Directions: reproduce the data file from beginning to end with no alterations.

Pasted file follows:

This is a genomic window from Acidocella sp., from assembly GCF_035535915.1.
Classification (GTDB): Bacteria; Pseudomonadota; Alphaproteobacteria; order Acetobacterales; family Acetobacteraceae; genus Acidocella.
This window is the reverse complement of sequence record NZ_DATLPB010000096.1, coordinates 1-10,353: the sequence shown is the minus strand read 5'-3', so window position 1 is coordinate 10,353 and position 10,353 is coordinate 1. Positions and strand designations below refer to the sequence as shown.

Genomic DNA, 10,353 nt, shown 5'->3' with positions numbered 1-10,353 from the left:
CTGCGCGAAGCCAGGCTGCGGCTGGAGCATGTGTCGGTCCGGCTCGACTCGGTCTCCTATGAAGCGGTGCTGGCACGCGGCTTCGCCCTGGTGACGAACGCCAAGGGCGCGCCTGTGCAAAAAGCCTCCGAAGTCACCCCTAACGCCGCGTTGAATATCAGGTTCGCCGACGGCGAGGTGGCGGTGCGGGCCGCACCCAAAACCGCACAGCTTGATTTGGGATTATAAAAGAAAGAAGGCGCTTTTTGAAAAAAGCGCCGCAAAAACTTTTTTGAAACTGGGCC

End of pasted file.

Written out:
This is a genomic window from Acidocella sp., from assembly GCF_035535915.1.
Classification (GTDB): Bacteria; Pseudomonadota; Alphaproteobacteria; order Acetobacterales; family Acetobacteraceae; genus Acidocella.
This window is the reverse complement of sequence record NZ_DATLPB010000096.1, coordinates 1-10,353: the sequence shown is the minus strand read 5'-3', so window position 1 is coordinate 10,353 and position 10,353 is coordinate 1. Positions and strand designations below refer to the sequence as shown.

Genomic DNA, 10,353 nt, shown 5'->3' with positions numbered 1-10,353 from the left:
CTGCGCGAAGCCAGGCTGCGGCTGGAGCATGTGTCGGTCCGGCTCGACTCGGTCTCCTATGAAGCGGTGCTGGCACGCGGCTTCGCCCTGGTGACGAACGCCAAGGGCGCGCCTGTGCAAAAAGCCTCCGAAGTCACCCCTAACGCCGCGTTGAATATCAGGTTCGCCGACGGCGAGGTGGCGGTGCGGGCCGCACCCAAAACCGCACAGCTTGATTTGGGATTATAAAAGAAAGAAGGCGCTTTTTGAAAAAAGCGCCGCAAAAACTTTTTTGAAACTGGGCC